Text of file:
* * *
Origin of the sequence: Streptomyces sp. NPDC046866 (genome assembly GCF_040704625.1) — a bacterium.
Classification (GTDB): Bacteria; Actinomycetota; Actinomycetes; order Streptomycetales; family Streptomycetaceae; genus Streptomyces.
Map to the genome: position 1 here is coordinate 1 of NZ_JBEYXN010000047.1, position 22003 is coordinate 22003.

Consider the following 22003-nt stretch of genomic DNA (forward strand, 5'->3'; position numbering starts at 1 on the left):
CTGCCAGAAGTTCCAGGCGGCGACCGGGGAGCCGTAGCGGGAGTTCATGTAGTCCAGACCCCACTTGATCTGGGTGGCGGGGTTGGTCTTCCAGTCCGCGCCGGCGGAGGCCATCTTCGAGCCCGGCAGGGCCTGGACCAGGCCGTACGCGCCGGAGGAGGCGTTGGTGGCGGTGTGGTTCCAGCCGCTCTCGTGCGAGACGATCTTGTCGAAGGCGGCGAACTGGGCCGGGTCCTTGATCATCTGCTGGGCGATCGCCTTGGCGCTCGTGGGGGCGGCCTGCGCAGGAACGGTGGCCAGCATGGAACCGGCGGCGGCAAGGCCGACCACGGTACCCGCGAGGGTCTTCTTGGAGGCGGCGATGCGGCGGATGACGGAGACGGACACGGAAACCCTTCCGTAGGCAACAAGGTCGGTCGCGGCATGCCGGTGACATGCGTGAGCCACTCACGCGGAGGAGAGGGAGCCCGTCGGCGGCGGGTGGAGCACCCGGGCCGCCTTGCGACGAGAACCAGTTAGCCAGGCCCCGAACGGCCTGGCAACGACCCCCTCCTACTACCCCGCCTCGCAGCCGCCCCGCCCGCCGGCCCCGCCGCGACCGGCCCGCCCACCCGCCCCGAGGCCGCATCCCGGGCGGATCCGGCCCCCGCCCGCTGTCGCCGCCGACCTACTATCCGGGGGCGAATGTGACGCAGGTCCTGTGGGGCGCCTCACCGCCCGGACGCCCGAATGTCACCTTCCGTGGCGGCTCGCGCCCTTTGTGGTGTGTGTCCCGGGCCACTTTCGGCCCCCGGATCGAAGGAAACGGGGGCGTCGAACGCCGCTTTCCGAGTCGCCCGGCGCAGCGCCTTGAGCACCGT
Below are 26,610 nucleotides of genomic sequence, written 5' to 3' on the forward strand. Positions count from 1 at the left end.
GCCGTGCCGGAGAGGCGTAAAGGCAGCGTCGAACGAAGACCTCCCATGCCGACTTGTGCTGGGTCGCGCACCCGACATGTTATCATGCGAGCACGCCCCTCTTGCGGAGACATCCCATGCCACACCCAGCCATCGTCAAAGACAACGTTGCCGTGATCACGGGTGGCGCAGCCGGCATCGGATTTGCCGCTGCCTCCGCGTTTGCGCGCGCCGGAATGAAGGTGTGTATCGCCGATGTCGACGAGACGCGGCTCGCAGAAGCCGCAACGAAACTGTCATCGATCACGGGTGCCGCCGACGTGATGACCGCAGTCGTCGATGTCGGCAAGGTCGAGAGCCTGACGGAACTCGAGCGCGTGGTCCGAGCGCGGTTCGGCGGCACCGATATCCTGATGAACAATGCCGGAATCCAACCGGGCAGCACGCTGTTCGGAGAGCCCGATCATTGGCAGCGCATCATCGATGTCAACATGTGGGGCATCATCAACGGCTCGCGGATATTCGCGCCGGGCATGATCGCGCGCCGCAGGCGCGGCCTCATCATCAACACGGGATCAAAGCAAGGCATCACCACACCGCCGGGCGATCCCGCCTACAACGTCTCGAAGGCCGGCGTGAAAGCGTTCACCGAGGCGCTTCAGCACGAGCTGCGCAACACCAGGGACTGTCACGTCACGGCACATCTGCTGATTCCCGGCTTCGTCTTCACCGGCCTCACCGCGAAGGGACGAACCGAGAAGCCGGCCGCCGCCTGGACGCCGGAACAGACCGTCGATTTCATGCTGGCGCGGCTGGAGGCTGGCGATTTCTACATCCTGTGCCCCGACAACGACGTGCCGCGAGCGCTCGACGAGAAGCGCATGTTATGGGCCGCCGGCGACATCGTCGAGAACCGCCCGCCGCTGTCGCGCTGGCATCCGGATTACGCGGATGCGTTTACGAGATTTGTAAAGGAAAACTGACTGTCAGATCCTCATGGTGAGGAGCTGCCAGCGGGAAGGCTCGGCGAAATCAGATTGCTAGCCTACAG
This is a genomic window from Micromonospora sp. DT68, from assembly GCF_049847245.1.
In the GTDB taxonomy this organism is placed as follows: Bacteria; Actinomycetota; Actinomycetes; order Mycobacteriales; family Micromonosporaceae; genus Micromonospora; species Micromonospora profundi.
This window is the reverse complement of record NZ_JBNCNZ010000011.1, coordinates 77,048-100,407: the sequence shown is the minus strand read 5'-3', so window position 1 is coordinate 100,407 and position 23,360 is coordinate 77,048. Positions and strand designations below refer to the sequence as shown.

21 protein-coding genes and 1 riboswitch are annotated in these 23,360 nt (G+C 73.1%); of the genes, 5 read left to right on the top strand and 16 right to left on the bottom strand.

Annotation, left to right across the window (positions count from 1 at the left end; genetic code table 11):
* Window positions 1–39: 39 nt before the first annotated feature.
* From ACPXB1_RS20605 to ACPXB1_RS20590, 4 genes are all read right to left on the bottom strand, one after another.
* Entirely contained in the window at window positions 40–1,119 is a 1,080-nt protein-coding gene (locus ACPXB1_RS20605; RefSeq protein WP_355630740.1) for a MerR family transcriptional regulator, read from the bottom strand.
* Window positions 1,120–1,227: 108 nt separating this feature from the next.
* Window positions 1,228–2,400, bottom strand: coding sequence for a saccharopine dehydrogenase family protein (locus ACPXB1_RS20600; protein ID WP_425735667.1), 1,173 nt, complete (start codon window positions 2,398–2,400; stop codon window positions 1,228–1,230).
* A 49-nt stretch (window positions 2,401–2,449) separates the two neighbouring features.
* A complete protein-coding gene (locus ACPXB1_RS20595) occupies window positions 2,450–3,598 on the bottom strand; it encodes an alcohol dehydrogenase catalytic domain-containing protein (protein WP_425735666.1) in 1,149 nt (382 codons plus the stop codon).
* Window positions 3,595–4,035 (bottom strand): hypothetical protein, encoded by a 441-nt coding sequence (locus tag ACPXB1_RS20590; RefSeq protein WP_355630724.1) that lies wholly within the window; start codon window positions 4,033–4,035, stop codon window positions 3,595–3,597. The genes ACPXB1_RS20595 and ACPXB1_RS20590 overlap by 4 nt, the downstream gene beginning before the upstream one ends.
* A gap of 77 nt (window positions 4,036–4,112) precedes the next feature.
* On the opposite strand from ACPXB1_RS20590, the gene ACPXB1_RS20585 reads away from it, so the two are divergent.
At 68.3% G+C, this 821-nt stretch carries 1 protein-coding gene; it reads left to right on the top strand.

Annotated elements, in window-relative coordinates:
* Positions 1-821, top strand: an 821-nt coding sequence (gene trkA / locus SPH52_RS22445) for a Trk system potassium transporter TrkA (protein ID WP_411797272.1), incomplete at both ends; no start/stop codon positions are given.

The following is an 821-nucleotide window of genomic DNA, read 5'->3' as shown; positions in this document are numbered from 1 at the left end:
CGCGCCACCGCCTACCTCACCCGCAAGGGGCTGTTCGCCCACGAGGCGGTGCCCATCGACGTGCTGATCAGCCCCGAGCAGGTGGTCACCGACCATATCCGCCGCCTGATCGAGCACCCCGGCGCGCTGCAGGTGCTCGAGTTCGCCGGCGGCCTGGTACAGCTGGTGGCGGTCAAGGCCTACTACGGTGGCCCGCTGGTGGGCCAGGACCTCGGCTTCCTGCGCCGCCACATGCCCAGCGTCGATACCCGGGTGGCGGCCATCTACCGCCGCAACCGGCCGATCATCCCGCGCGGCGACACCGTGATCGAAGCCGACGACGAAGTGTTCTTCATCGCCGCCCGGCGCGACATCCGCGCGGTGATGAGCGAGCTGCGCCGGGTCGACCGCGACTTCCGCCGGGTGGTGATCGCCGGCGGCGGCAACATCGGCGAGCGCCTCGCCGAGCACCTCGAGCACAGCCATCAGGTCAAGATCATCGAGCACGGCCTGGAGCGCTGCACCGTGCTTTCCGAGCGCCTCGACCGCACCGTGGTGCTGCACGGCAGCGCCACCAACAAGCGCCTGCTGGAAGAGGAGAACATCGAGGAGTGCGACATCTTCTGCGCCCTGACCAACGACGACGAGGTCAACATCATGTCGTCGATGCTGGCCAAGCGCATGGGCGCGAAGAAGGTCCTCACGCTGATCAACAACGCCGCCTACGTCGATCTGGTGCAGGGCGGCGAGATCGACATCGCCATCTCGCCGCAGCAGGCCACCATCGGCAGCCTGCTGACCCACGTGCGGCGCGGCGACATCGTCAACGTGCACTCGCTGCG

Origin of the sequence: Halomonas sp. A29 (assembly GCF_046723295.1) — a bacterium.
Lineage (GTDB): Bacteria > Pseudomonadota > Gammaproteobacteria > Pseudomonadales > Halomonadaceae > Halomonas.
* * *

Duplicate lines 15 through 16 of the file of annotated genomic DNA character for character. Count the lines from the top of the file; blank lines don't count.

* Entirely contained in the window at window positions 40–1,119 is a 1,080-nt protein-coding gene (locus ACPXB1_RS20605; RefSeq protein WP_355630740.1) for a MerR family transcriptional regulator, read from the bottom strand.
* Window positions 1,120–1,227: 108 nt separating this feature from the next.